Professor Jonathan Van-Tam, the United Kingdom’s deputy chief medical officer, raised more than a few eyebrows this week when he said that mask-wearing, social distancing, and various COVID-19 mitigation procedures could go on “for years,” becoming a part of our social fabric.
“Do I think there will come a big moment where we have a massive party and throw our masks and hand sanitiser and say, ‘That’s it, it’s behind us’, like the end of the war? No, I don’t,” Van-Tam said during a Downing Street press conference, as reported by The Sun.
Van-Tam added that it would be a “good thing” if those habits persisted well into the future.
“I think those kind of habits that we have learned from… will perhaps persist for many years, and that may be a good thing if they do,” he said.
Standing beside him, U.K. Prime Minister Boris Johnson immediately chimed in to say, “And maybe… on the other hand, we may want to get back to life as pretty much as close to normal.”
Speaking with The Sun, Van-Tam said that COVID-19 could “be with human kind forever” and may even become a “seasonal problem.” When Boris Johnson pushed back on some Van-Tam’s doomsaying, the professor clarified that he does not believe heavily restrictive measures will persist, even if the virus does.
“I do like to be challenged when I have, perhaps, not made myself clear, and the Prime Minister has picked me up on this occasion, and it’s quite alright because it gives me a chance to clarify what I mean here,” he said.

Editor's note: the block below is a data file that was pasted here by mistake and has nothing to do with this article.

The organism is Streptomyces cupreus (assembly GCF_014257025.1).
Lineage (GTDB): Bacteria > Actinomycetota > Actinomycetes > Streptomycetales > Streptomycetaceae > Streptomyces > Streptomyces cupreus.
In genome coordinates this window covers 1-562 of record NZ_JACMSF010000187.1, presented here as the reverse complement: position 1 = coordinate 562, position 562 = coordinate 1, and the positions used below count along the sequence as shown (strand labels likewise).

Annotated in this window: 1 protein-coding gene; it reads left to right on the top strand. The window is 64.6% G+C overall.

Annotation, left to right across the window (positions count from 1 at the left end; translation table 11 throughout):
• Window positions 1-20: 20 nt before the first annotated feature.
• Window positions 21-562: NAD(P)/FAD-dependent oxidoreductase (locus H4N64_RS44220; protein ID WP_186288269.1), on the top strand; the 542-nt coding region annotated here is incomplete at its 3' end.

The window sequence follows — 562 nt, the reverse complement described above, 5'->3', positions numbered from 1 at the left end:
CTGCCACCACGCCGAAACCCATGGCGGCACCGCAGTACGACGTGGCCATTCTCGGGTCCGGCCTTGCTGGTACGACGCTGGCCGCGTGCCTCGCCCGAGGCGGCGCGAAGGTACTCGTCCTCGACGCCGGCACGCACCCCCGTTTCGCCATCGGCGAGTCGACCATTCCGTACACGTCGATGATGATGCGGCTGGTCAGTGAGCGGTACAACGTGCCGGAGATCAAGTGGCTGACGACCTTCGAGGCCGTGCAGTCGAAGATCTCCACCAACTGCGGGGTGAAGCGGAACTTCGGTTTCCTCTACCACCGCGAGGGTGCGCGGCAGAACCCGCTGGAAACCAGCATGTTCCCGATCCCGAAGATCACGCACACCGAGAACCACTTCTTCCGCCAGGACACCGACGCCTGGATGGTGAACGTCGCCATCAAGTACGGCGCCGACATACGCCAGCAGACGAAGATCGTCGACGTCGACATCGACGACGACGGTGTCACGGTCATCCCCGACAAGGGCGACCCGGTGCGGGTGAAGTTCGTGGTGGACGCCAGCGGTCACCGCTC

“I do not think the Government will continue to have to recommend social distancing, masks, and hand sanitiser forever and a day,” he continued. “I hope we will get back to a much more normal world. But, the point I was trying to make was – do I think, possibly, some of those personal habits for some people will persist longer, and, perhaps, become enduring for some people, yes, I think that’s possible.”
Van-Tam later added that COVID-19 could become a seasonal problem like the flu — something that humans have to learn to live with.
“I think it’s going to be with humankind forever,” he said. “I think we may get to a point where coronavirus becomes a seasonal problem – I don’t want to join too many parallels with flu – but possibly that is the kind of way we would learn to live it.”
Van-Tam also stressed the importance of a vaccine for people who want the problem to go away.
“This vaccine isn’t going to help you if you don’t take it. You will need two doses of this vaccine to have full protection,” he said. “Watching others take it and hoping it will protect you too doesn’t work necessarily. We don’t know if it prevents transmission.”